Evolution happens. Violin sonatas mature. By the time Mozart settled in Vienna (beginning in 1781) the violin, formerly downgraded as the piano’s disposable accompanist, had been promoted to a full-fledged participant in a bona fide duo in which neither instrument calls the shots. For a violin and piano to trade a theme back and forth, much less indulge in mid-phrase handoffs, would have been almost unthinkable in the early days, but in Mozart’s later Vienna sonatas such dialogue became a regular and welcome occurrence.
Mozart may have been prolific, but he was also a world-class procrastinator. His tendency to play fast and loose with deadlines was in full flower with the Violin Sonata in B-flat major, K.454, which he wrote for an April 1784 concert with violinist Regina Strinasacchi at Vienna’s Kärntnerthor Theater. Scrambling against the clock as usual, he just managed to write out Strinsacchi’s part, but not his own, so he performed the sonata by memory with a blank sheet of music paper in front of him. (It is said that Emperor Joseph II saw through the subterfuge via a pair of opera glasses.)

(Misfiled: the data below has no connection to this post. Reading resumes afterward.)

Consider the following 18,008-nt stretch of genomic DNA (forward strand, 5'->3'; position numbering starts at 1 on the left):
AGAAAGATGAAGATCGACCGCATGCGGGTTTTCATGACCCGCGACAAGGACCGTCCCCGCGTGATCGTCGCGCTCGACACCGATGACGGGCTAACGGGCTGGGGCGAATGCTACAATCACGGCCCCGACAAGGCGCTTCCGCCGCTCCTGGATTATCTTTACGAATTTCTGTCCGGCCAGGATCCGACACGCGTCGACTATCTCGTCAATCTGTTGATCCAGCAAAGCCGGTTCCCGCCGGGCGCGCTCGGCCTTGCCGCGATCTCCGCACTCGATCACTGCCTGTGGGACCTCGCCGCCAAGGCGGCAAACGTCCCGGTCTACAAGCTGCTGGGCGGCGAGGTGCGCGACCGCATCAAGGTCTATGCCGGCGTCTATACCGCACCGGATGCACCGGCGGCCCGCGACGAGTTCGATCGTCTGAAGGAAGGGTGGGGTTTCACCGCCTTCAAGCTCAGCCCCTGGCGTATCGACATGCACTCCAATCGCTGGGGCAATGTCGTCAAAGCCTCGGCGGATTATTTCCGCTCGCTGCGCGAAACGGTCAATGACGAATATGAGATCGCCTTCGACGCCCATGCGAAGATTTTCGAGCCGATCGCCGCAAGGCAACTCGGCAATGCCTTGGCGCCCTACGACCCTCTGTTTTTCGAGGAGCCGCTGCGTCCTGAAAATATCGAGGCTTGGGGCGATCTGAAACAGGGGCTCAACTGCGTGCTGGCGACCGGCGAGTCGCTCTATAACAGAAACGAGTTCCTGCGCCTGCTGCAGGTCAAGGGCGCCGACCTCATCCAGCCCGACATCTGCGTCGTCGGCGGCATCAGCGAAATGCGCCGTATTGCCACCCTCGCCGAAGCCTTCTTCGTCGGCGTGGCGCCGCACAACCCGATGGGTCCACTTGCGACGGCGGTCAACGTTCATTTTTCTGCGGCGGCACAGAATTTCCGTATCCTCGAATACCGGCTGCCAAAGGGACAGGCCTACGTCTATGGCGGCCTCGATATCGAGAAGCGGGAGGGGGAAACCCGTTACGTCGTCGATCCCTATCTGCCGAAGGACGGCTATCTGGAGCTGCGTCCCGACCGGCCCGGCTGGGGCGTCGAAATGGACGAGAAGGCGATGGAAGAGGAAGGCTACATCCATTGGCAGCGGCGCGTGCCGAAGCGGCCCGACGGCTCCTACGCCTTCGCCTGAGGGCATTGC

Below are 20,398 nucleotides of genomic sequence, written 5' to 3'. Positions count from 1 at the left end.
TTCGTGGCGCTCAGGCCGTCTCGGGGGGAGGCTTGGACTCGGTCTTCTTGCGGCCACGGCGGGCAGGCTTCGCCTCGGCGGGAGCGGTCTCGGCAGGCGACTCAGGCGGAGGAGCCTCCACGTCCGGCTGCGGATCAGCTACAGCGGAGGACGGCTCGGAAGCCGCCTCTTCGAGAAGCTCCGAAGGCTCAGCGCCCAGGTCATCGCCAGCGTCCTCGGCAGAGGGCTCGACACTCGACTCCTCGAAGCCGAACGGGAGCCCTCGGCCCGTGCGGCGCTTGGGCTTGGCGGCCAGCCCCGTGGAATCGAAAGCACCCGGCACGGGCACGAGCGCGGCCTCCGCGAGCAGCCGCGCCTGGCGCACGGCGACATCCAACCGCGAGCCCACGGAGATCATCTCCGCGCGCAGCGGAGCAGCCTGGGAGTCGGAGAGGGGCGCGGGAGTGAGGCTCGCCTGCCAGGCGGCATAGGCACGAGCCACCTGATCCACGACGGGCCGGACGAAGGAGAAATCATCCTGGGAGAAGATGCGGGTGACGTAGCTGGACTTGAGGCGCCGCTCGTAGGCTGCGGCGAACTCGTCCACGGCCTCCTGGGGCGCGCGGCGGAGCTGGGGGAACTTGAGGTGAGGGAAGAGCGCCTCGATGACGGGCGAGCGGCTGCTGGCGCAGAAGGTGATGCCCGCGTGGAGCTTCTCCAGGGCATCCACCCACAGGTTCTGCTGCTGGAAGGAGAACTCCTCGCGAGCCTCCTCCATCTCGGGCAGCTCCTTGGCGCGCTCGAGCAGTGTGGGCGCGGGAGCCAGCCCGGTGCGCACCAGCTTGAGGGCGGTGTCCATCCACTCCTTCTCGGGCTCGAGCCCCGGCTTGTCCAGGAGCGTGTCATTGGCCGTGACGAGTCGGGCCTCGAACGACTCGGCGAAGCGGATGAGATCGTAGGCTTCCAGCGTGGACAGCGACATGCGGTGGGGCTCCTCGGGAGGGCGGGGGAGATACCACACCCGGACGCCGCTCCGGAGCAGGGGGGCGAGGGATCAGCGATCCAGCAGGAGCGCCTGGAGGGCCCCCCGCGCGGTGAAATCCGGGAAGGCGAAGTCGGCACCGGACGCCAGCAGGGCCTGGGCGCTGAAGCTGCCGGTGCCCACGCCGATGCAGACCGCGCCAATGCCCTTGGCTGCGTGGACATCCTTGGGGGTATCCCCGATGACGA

Dash to the finish line or not, the Violin Sonata offers up Mozart at his fully-matured best. An imposing opening Largo emphasizes the absolute equality of the two instruments as they trade figures back and forth, before launching into an immaculately crafted sonata-form Allegro that sports the free-form development section so typical of Mozart. The second-place Andante is essentially an operatic aria transplanted into a sonata; all it needs is words and a stage setting. To conclude, a deliciously elegant Allegretto gives us an excellent example of the recently-evolved “sonata-rondo” form that, as the name implies, addresses the dangerously repetitive nature of rondo by applying the developmental logic of sonata form.—Scott Foglesong
Scott Foglesong is a Contributing Writer to the San Francisco Symphony program book.
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